Lessons in Belonging from a Church-Going Commitment Phobe

By Wills, Anne Blue | The Christian Century, December 23, 2015 | Go to article overview

Lessons in Belonging from a Church-Going Commitment Phobe


Wills, Anne Blue, The Christian Century


Lessons in Belonging from a Church-Going Commitment Phobe

By Erin S. Lane

IVP Books, 208 pp., $16.00 paperback

I don't think I've ever looked forward to going to church for the people." You have to love a book that makes this declaration. Erin Lane tells a good story about her curious condition as an incurable introvert who nonetheless loves the church--and is married to a pastor to boot. Part church history, part spiritual memoir, part theological treatise on Christian community, Lessons in Belonging suggests how we might shed "illusions of how belonging should happen."

Lane, who blogs at holyhellions.com, works at the Center for Courage and Renewal in Seattle. The center was founded by Parker Palmer, who wrote the book's foreword. Lane grew up with a devoted Catholic dad and a determined seeker mom nicknamed Perk. Her dad modeled the importance of the sacraments, and Perk was "the binoculars" through which Lane "understood the shape of God." They eventually divorced, and Lane reports that the "concept of a church home feels as fleeting to me as that of a stable family." She has developed her understanding of commitment to her husband as she has wrestled to make a livable commitment to church. (Full disclosure: I taught Lane at Davidson College.)

A millennial herself, Lane hopes to explain the reluctance of people of her generation to join a church. "Soft on responsibility. High on narcissism.... I say we're scared out of our minds to be disappointed." She defines the local church as a "vehicle of disillusionment." Intimate community works when it pries us away from the illusions of difference, control, scarcity, and separateness. But millennial, who have "forgotten how" to belong, occupy a middle place between "the hyperreligious, who sometimes belong without questioning, and the non-religious, who often question without belonging." Lane asks readers to imagine what congregations can be for such a population.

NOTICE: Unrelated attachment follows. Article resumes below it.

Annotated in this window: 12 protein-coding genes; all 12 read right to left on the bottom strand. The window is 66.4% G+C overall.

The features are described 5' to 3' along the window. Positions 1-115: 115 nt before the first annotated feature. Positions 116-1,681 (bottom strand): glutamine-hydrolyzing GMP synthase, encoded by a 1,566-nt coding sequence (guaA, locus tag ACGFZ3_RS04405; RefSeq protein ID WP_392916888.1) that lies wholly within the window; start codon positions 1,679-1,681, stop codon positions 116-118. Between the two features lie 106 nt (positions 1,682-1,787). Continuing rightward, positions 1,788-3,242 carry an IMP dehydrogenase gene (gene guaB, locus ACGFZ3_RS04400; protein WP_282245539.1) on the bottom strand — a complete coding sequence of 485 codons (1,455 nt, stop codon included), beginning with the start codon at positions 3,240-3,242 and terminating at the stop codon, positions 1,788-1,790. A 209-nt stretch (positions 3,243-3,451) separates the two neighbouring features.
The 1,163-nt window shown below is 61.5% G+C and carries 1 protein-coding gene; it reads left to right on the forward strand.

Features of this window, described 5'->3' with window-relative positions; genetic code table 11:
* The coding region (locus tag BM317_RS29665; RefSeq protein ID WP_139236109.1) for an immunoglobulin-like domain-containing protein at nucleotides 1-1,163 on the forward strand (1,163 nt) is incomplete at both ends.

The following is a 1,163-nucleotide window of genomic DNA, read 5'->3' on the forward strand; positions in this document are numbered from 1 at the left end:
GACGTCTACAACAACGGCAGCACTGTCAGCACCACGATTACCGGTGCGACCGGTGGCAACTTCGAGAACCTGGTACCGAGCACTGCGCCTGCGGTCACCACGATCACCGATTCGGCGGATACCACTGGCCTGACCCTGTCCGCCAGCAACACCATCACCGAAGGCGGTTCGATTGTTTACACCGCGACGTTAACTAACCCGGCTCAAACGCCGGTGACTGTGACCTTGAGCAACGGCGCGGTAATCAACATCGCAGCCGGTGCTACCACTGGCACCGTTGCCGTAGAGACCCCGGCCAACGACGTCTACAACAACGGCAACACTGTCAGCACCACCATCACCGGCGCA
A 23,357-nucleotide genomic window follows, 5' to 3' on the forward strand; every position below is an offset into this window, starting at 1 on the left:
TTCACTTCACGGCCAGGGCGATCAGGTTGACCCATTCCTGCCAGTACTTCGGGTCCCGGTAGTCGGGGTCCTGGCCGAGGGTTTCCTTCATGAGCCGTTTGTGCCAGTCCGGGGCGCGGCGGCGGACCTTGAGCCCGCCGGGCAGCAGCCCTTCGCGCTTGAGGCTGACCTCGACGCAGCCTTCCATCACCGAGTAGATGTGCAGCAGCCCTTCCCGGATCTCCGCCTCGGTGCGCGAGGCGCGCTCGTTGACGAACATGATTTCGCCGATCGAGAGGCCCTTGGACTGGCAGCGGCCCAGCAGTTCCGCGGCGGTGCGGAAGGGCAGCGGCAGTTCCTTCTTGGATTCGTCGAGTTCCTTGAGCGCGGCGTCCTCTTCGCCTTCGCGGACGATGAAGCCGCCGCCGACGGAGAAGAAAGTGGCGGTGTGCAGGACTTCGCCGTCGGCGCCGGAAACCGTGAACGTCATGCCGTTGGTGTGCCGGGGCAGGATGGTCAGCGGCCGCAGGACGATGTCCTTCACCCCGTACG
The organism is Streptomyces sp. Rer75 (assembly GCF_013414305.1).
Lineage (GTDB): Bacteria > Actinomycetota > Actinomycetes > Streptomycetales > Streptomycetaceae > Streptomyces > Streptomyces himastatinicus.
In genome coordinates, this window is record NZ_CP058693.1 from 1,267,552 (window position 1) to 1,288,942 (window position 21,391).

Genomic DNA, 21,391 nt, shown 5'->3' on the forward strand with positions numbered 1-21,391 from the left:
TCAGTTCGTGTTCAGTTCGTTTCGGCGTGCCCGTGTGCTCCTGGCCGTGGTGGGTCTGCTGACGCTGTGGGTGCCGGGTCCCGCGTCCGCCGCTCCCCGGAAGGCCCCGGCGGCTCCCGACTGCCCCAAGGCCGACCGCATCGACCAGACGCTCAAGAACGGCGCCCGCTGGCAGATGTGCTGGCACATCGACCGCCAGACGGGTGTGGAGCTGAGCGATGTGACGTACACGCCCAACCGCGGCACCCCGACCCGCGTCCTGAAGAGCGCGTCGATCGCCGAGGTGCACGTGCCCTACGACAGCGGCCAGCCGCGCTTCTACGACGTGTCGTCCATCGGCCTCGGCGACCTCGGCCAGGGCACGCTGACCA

Lane contends that church communities can be "where we get to be the people we really are." Such a pronouncement might sound like a vapid pop psychology affirmation, but Lane gives her idea flesh by recounting how she came to take her first communion two years early after convincing her mother and the parish's (female) head of religious education that her desire was sincere. In admitting her to Holy Communion, Lane writes, the parish "allowed me to witness my own strength and the strength of the church to endure me." The congregation made room for her to be real--to be inconvenient, an upstart--in its midst.

Lane moves from meaty historical and theological exposition to funny-human confessions to withering critique without much warning. Readers from the digital generation to which she belongs--multitaskers with attention spans that turn on a dime--may respond well to this approach. Lane takes a risk here, though. Her nonmillennial readers may lose patience trying to keep track of the intertwining narrative threads. It is a little disorienting, these sudden shifts from personal narrative to theology to laugh-out-loud zinger. On the other hand, reading her book presents nonmillennials with an opportunity to practice millennial habits. And Lane's disarming approach may gain the attention of her comillennials while smashing the self-assured nay-saying of the People in Charge--us middle-aged session and vestry members and the pastors, priests, and ministers who lead us. …

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